Starbucks has abandoned its location inside Trump Tower, becoming the latest tenant to leave the building.
The Fifth Avenue skyscraper once hosted dozens of retailers on six floors, but the place now looks mostly like a monument to Donald Trump. Inside, there’s the Trump Store, Trump Grill, Trump Café, Trump Sweets, a second Trump Store and 45 Wine & Whiskey, a bar named in honor of America’s 45th president, Donald Trump.
A handful of independent operators still rent office space upstairs, and Gucci continues to pay big money for a storefront that customers enter from the street. But Starbucks had been the last big brand renting space inside the building’s atrium, where Donald Trump famously rode down the escalator and announced he was running for president.
The coffee chain probably wasn’t paying much in rent. Starbucks representatives did not respond to requests for comment, but Forbes estimates the company was handing over $125,000 a year for its second-floor space.
The shop shut down during the pandemic. Last fall, a red rope blocked off the entrance to the escalator leading to the store, but the atrium still featured a large Starbucks sign, and a spokesperson for the Trump Organization said the coffee chain was continuing to pay rent. At that point, it wasn’t clear whether the closure was temporary or permanent.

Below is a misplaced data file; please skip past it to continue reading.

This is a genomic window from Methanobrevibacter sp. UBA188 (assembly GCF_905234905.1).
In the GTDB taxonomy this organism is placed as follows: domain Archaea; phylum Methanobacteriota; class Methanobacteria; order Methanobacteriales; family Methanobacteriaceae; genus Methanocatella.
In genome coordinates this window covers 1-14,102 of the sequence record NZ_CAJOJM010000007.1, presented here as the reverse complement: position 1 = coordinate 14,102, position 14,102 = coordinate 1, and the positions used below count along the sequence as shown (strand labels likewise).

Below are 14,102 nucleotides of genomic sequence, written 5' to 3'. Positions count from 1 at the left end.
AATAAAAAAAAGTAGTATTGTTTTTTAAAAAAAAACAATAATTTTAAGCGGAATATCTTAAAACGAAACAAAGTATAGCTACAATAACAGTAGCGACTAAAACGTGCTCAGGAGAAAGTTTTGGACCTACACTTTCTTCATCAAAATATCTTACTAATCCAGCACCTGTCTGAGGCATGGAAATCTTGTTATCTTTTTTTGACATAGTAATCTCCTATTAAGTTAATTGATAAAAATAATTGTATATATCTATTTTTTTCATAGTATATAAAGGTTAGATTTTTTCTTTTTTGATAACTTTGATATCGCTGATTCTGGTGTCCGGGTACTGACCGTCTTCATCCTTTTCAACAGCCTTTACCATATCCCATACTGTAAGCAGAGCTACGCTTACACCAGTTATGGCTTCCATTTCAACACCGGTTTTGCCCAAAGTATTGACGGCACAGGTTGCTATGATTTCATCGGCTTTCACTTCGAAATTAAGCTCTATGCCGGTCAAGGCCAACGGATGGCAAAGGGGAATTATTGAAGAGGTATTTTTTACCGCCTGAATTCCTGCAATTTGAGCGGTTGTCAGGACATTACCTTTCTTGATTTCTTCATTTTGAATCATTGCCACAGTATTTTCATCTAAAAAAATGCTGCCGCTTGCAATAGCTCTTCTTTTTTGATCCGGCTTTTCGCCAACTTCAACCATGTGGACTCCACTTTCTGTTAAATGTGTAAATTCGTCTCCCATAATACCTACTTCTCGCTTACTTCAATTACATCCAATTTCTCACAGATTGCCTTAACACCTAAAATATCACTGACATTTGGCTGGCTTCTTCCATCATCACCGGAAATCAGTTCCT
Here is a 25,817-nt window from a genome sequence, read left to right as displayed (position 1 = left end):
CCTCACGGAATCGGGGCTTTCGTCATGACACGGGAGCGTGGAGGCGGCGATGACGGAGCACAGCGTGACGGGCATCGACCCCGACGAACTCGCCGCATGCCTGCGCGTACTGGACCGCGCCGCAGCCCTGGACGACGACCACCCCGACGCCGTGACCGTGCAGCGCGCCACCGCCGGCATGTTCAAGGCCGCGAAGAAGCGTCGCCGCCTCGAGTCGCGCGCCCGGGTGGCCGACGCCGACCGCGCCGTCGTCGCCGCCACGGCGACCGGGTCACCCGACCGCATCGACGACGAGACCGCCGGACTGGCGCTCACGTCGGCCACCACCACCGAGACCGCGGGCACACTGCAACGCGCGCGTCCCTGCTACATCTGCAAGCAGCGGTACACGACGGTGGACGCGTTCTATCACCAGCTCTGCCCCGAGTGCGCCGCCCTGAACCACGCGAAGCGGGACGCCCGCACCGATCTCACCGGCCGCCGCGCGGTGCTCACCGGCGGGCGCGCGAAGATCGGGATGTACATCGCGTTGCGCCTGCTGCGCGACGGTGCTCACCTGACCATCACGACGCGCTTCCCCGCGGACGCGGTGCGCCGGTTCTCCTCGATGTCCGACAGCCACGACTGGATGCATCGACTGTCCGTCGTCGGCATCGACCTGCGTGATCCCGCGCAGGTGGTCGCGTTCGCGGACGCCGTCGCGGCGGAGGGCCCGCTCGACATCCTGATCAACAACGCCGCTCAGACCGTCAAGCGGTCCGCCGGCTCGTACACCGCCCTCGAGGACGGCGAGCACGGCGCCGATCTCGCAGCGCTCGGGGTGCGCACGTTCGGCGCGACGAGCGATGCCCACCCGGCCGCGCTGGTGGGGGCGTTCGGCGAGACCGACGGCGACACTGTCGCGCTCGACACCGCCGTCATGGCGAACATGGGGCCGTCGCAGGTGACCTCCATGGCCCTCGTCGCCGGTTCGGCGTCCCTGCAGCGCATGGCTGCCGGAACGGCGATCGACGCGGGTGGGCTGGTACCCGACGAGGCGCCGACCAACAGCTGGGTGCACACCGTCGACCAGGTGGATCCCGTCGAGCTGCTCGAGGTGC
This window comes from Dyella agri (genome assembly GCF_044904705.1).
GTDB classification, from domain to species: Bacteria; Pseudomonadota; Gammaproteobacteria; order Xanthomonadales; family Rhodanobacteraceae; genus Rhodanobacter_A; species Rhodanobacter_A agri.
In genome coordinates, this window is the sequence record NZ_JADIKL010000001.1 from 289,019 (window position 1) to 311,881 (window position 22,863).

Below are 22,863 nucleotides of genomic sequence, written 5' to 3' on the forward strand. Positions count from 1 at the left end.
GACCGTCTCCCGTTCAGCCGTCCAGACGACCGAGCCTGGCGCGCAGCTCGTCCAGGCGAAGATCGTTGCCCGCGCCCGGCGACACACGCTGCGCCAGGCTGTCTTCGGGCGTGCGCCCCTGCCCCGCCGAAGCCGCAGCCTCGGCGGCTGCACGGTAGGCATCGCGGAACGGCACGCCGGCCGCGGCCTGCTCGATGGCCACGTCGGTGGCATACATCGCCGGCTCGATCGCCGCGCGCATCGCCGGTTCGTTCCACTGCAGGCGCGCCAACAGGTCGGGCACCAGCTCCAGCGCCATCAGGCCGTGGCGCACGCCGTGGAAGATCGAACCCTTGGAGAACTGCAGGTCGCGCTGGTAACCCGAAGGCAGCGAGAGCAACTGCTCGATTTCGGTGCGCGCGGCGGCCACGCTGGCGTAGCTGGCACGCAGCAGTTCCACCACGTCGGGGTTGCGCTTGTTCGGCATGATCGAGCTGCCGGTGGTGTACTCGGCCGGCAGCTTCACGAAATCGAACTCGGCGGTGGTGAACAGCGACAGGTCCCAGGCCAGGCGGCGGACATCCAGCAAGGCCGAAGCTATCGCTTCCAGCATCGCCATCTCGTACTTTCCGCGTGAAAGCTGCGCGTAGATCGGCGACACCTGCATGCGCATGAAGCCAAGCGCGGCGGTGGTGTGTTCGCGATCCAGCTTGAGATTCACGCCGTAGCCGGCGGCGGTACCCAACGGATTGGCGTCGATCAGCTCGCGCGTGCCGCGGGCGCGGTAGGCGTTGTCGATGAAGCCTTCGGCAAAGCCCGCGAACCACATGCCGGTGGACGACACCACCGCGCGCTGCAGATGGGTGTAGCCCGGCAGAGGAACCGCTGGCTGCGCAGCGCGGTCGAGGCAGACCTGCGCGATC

Last month, however, it seemed apparent that Starbucks was gone for good. Access to the location was still roped off, and the Starbucks sign had come down. Representatives of the Trump Organization did not respond to more recent requests for comment.
In addition to the Trump Tower location, Starbucks used to rent space inside Trump’s Washington, D.C., hotel. That store similarly shut down during the pandemic, and Trump sold the property last month. The coffee chain also used to lease space in two buildings where Trump owns a 30% interest: 555 California Street in San Francisco and 1290 Avenue of the Americas in New York City. Starbucks’ online store finder only lists a shop at the Avenue of the Americas address today.
From March 2020 to April 2022, Starbucks decreased its total number of North American stores 7%, from 18,271 to 16,926.
Howard Schultz, the former CEO of the company, retired in 2018 and tossed around the idea of running for president against Trump. Schultz ultimately abandoned that plan, concluding that running as an independent might make Trump more likely to win reelection. In April, Schultz returned to the company as its interim CEO.